In India, it is common to place the honorific sir after a person's name. The same is true of the words uncle and aunt. However, when I asked a native English speaker about it, she said that it is correct to place honorifics before a person's name..

This seems to be an American and British style of honorific usage, but could the Asian style be correct as well? Are these examples passable in American or British usage, or not acceptable at all?

I asked Manmohan Sir about the economic crises in the country.

Last night, I went to Sunita Patel Aunt(y)'s house for a birthday party.

  • +1. I had the same doubt too. I consoled myself for the reason that we just translate our sentences into english which lead to such problems. Commented Nov 14, 2013 at 8:21
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    This is a good question. It's specific, it's answerable, and it's an issue that non-native speakers from various cultures will encounter while learning English. Commented Nov 14, 2013 at 14:59
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    @VijayaRagavan It's not doubt, it's question. Another common Indian English usage, which I am afraid, is incorrect.
    – Masked Man
    Commented Nov 14, 2013 at 15:14
  • Although it's non-standard, some people borrow honorifics from other languages into English. For example, some native speakers of Japanese use -san as a suffix in English. In cases like these, you may encounter honorifics following rather than preceding names.
    – user230
    Commented Nov 14, 2013 at 19:19

2 Answers 2


Neither of those are idiomatic English in any dialect.

Titles describing your relationship to a person always go ahead of the name and never after it:

I visited Aunt Jane's house

Uncle Tom came to tea.

(X) I visited Jane Aunt's house

(X) Tom Uncle came to visit.

Where no relationship or honorific title exists, you can use the title Mr. (any man), Mrs (any married woman) or Ms. (any woman) followed by that person's surname to construct their "formal name":

Mr. Bullock and Mrs. Dangersmith were late to the meeting.

If the person has been granted an honorific title, such as Sir, Dr., Professor, Gen. or Fr., this replaces Mr., Ms. or Mrs. at the start of the name. If a person has more than one title, they are normally all used before the name instead of Mr, Mrs or Ms.

Sir Godfrey McDougal chairs the Select Committee on Foreign Affairs.

Lt. Gen. Sir Adrian Bradshaw is currently the head of Land Forces in the British Army.

When a person has several titles, some of which are extremely prestigious, sometimes less prestigious ones are dropped - for example although President Wilson has a PhD, he is not normally called "President Dr. Wilson".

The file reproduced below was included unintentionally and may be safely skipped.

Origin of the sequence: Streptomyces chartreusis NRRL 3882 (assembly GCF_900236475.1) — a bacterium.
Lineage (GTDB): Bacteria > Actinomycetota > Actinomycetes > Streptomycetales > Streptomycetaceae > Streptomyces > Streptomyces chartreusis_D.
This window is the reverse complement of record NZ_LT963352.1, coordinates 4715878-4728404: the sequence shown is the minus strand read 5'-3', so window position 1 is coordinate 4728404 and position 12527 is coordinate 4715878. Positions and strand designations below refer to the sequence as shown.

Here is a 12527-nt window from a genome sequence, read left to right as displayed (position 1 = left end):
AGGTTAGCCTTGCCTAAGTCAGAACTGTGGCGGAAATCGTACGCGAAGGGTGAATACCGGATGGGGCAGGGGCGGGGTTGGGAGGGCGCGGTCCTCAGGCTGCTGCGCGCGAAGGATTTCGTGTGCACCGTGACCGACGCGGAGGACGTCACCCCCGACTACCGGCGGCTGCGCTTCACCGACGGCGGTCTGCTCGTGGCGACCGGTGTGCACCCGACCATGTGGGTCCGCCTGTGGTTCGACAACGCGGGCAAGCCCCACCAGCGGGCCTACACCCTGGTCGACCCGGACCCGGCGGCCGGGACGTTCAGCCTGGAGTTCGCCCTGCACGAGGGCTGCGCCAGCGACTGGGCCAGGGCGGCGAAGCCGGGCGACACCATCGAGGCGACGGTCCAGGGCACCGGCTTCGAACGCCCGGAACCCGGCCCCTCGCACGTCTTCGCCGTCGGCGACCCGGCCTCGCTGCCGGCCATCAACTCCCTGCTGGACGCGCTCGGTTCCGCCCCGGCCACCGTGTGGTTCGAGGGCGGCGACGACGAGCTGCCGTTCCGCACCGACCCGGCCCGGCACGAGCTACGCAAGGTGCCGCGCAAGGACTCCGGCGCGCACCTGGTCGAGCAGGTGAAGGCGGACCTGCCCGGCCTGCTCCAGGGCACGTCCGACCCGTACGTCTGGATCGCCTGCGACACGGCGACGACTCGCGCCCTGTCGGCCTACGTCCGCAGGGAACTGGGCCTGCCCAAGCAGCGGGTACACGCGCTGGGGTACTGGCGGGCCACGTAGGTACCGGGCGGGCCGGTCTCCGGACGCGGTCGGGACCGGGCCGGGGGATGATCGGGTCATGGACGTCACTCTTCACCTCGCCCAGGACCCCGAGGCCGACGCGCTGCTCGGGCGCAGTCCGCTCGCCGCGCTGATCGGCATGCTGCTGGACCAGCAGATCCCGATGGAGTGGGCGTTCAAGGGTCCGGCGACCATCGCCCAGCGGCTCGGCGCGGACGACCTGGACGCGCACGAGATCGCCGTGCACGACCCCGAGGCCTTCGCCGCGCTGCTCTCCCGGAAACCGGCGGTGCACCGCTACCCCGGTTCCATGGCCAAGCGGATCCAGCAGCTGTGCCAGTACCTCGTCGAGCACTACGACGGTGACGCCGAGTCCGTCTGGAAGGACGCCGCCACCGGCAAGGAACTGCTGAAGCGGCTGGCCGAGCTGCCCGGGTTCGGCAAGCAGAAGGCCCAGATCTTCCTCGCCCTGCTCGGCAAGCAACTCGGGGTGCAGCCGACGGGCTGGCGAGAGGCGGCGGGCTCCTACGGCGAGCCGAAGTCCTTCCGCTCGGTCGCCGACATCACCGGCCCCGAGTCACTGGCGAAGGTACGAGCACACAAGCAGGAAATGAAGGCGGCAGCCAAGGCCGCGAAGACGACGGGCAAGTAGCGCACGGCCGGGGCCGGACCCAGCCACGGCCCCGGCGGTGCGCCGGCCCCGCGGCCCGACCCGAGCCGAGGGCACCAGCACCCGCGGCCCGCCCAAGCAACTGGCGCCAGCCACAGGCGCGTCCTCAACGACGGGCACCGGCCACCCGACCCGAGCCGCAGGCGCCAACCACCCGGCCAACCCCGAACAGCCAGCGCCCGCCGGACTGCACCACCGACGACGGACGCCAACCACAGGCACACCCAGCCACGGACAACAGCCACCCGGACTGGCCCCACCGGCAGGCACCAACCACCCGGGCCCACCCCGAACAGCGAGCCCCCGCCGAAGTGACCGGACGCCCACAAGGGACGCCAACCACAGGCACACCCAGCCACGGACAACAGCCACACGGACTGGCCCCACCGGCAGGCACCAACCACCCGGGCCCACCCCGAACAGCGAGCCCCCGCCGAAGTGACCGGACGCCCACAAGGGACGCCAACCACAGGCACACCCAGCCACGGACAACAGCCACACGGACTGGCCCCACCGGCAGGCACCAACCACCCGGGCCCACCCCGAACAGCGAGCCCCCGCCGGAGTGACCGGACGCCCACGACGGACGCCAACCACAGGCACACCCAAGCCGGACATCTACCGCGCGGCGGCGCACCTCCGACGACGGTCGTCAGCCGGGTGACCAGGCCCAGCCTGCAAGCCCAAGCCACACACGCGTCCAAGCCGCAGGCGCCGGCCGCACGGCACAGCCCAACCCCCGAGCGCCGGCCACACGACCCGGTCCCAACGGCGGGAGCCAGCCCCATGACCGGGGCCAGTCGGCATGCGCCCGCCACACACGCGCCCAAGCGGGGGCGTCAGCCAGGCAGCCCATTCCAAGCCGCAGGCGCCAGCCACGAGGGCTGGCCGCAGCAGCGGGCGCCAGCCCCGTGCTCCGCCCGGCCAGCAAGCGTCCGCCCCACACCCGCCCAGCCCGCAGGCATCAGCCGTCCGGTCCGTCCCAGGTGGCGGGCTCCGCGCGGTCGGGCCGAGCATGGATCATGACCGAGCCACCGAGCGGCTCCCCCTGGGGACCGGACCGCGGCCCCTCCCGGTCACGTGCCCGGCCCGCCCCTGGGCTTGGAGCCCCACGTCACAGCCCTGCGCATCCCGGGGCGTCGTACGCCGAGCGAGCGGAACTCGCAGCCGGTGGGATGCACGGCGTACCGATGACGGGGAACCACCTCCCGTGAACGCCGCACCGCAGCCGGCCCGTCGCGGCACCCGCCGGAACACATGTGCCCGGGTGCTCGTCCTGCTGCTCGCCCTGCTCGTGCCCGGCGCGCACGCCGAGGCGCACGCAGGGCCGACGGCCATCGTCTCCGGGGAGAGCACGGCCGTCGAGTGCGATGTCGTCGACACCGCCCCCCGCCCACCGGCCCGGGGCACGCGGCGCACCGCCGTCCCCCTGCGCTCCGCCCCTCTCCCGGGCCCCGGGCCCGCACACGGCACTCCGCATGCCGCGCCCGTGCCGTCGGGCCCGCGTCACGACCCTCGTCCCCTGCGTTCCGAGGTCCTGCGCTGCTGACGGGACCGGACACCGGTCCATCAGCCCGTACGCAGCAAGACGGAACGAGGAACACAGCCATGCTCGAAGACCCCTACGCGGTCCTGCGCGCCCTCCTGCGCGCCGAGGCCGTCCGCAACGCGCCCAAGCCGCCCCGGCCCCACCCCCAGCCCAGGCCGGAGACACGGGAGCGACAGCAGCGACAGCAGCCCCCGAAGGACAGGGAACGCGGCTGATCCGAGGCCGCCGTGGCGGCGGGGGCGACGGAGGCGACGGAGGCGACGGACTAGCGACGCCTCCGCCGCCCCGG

As a learner you should think of honorific titles as part of a person's name: you should never add or remove titles for any reason without the permission of the person in question.

Note that some people use honorific titles as part of their stage name - notably Dr. Dre and Professor Green, however these are not formal titles and cannot be used on official documentation.

Post-nominal titles also exist, but are generally less significant and are optional, and describe the person's degrees, official honors and membership of some societies.

Gen. Sir Douglas Alexander KBE chaired the debate between Dr. Williamson MD. and Michael Davis MP.

Note that whilst the title Sir is reserved for people who have had that title officially bestowed by the head of state, the polite sir can also be used to emphasize respect and subservience:

Good evening, sir. How may I be of service?

Note that this is almost never used in American English outside of fixed idioms (such as "How may I help you sir?"), and is very rarely used in British English. In both cases, respect is usually conveyed by using someone's title and last name instead of their first name:

Would you like some tea, Tony? (ordinary)

Would you like some tea, Mr. Stark? (conveys respect to the listener by using their "formal name")

Would you like some tea, sir? (conveys extreme respect and subservience - this is normally inappropriate between friends or colleagues)

Sir is also used in formal letter writing as a fixed idiom to convey respect:

Dear Sir.
Please find attached the first draft of the report for your review.

Yours sincerely,
    Mr. David Sawyers

Or when talking to a superior ranking officer in the military:

Sir! The enemy are attacking our left flank, sir!

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    I would elaborate that "sir" as anything other than a formally bestowed honorific is used pretty much only in the vocative (that is, direct address). However, within that context, it's not as fixed as you make out - many customer service situations will use "sir" or "ma'am" in a variety of situations, especially to stress respect when breaking bad news to a difficult customer. Commented Jun 19, 2017 at 17:34

Credentials do appear after names.

This may not be a direct answer to the OP's question, but this is the ELL forum, so I think it's worth recalling this point.

Titles like PhD or MBA are put after a name. This happens exclusively in a written form. You can read one aloud, but an oral case is exceptional.

An example:

A. N. Other, Ph.D., M.B.A.

See e.g. this for more infomation.

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